The Night Before St. Patrick’s Day by Natasha Wing

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Beyond wearing something green or eating green eggs and ham, have you thought about St. Patrick’s day? You know, like other things you can do? And I don’t mean guzzling Shamrock Shakes.

Well, here’s a book that comes highly recommended: The Night Before St. Patrick’s Day by Natasha Wing. This would be a fun book to read the day before St. Patrick’s Day, since the holiday lands this coming Friday. This is perfect for all of those fancy projects and activities you have lined up.

This is the description of the book off Amazon:

Natasha Wing puts an Irish twist on a Christmas classic. It’s the night before St. Patrick’s Day, and Tim and Maureen are wide awake setting traps to catch a leprechaun! When they wake the next morning to the sound of their dad playing the bagpipes and the smell of their mom cooking green eggs, they’re shocked to find that they’ve actually caught a leprechaun. But will they be able to find his pot of gold?

Sounds fun. Without reading the book, you could probably think of some extension activities: find the leprechaun gross motor activity, eating green eggs sensory activity, or making a pot of gold out of play dough.

Get this book. It’s fairly cheap too. I’ll do my part this St. Patrick’s Day too… and get those yummy Shamrock Shakes!

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Delicioso!

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Green Eggs and Ham by Dr. Seuss

Green Eggs and Ham

Back in Kindergarten – a lifetime ago – I remember my classroom changing into shades of green. Since then, March and green have always gone together. Also, reading the book Green Eggs and Ham by Dr. Seuss.

This is a classic book. The rhyming words and visuals are, or course, great and imaginative. But, the repeating language and sentences, with each page adding a new line, is fun to read. It can get boring, so entertaining teacher reading that ebbs and flows with the character emotions really makes the book stand out.

I highly recommend that teachers get the book Green Eggs and Ham. However, after reading the book, the real fun begins.

As a child, I also remember eating green eggs and ham. When I was little, I remember looking at the green tinted meat and omelette thinking, “That’s what food looks like when it’s sick.” Fortunately, it was just food coloring. Taste remained the same.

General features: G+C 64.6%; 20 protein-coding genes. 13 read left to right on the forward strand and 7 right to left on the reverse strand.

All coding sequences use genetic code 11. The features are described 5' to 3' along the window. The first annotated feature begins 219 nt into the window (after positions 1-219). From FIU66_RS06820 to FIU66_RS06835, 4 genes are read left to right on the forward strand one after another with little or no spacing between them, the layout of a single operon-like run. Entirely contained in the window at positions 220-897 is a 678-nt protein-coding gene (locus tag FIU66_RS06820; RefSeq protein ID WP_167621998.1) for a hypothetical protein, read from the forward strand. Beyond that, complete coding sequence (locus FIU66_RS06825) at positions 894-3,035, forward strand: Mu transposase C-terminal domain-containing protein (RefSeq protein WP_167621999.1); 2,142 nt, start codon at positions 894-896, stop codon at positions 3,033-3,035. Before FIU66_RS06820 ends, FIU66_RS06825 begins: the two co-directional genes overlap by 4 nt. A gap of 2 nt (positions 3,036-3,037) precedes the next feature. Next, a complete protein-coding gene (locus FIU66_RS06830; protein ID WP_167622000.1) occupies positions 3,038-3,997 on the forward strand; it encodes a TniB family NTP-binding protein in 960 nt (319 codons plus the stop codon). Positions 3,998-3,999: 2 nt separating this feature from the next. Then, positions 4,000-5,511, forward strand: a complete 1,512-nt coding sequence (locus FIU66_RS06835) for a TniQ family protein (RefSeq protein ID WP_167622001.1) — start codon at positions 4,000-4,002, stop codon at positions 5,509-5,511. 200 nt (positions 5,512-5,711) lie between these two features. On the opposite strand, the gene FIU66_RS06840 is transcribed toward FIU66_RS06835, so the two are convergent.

If you’re interested in making your own green eggs and ham, here is a recipe I found.

And here’s one that produces some really, really green eggs and ham.

Hope you found this article informative! If you liked this article, click that like button!

Matching Green Shamrocks

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March is upon us. Your classroom may be turning green. Dusting off all of those green clothes you have…like, the two pieces of clothes you have. You’re gonna get a copy of Green Eggs and Ham.

In addition, your switching out materials from the various learning areas. So, here’s a game that can support your green transition: Matching Green Shamrocks.

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It’s a memory game matching clovers in different shades of green. There are six pairs in all. Download the matching green shamrocks file. Print it out. Cut it out. I would recommend laminating the cards. Or, paste the cards onto construction paper, then laminate. Any way, I highly recommend that you should laminate.

I’ll be printing this out for my son so he can practice is fledgling memory skills.

Download Matching Green Shamrocks.

Memorable Posts 2016

Feels like it’s 2016 still. Well, that’s what some of my paperwork still says. Are some of you still writing 2016 on your paper work? It’s not 02-20-2016? Gonna need some white out.

Every year,  I like to highlight the top 10 posts from the previous year. These are posts that got a lot of views, meant something to the readers, or meant something to me. Here is the list for last year.